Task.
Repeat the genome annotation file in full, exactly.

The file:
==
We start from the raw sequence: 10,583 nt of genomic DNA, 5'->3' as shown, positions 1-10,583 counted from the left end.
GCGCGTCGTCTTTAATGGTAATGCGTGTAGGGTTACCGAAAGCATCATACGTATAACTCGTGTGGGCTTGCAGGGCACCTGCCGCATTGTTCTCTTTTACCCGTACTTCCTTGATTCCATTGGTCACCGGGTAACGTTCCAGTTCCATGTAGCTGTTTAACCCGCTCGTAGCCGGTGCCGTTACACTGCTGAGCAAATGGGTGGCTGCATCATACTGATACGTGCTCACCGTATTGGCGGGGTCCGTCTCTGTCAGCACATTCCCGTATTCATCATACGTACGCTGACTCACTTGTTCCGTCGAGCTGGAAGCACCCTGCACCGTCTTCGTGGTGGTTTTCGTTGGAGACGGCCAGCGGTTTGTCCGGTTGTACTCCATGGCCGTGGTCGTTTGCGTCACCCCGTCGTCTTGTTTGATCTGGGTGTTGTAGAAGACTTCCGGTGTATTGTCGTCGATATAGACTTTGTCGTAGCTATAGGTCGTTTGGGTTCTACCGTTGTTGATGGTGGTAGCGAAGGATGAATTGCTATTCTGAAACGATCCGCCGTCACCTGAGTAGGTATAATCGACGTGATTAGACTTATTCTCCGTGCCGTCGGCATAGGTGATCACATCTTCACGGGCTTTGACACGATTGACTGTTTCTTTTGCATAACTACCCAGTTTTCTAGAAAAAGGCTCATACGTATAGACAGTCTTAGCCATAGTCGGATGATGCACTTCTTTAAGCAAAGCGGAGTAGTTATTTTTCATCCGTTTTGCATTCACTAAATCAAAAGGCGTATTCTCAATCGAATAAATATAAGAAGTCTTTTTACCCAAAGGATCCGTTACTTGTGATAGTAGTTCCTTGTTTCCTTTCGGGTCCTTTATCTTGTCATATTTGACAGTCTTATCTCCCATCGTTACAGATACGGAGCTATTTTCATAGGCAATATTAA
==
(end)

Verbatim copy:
We start from the raw sequence: 10,583 nt of genomic DNA, 5'->3' as shown, positions 1-10,583 counted from the left end.
GCGCGTCGTCTTTAATGGTAATGCGTGTAGGGTTACCGAAAGCATCATACGTATAACTCGTGTGGGCTTGCAGGGCACCTGCCGCATTGTTCTCTTTTACCCGTACTTCCTTGATTCCATTGGTCACCGGGTAACGTTCCAGTTCCATGTAGCTGTTTAACCCGCTCGTAGCCGGTGCCGTTACACTGCTGAGCAAATGGGTGGCTGCATCATACTGATACGTGCTCACCGTATTGGCGGGGTCCGTCTCTGTCAGCACATTCCCGTATTCATCATACGTACGCTGACTCACTTGTTCCGTCGAGCTGGAAGCACCCTGCACCGTCTTCGTGGTGGTTTTCGTTGGAGACGGCCAGCGGTTTGTCCGGTTGTACTCCATGGCCGTGGTCGTTTGCGTCACCCCGTCGTCTTGTTTGATCTGGGTGTTGTAGAAGACTTCCGGTGTATTGTCGTCGATATAGACTTTGTCGTAGCTATAGGTCGTTTGGGTTCTACCGTTGTTGATGGTGGTAGCGAAGGATGAATTGCTATTCTGAAACGATCCGCCGTCACCTGAGTAGGTATAATCGACGTGATTAGACTTATTCTCCGTGCCGTCGGCATAGGTGATCACATCTTCACGGGCTTTGACACGATTGACTGTTTCTTTTGCATAACTACCCAGTTTTCTAGAAAAAGGCTCATACGTATAGACAGTCTTAGCCATAGTCGGATGATGCACTTCTTTAAGCAAAGCGGAGTAGTTATTTTTCATCCGTTTTGCATTCACTAAATCAAAAGGCGTATTCTCAATCGAATAAATATAAGAAGTCTTTTTACCCAAAGGATCCGTTACTTGTGATAGTAGTTCCTTGTTTCCTTTCGGGTCCTTTATCTTGTCATATTTGACAGTCTTATCTCCCATCGTTACAGATACGGAGCTATTTTCATAGGCAATATTAA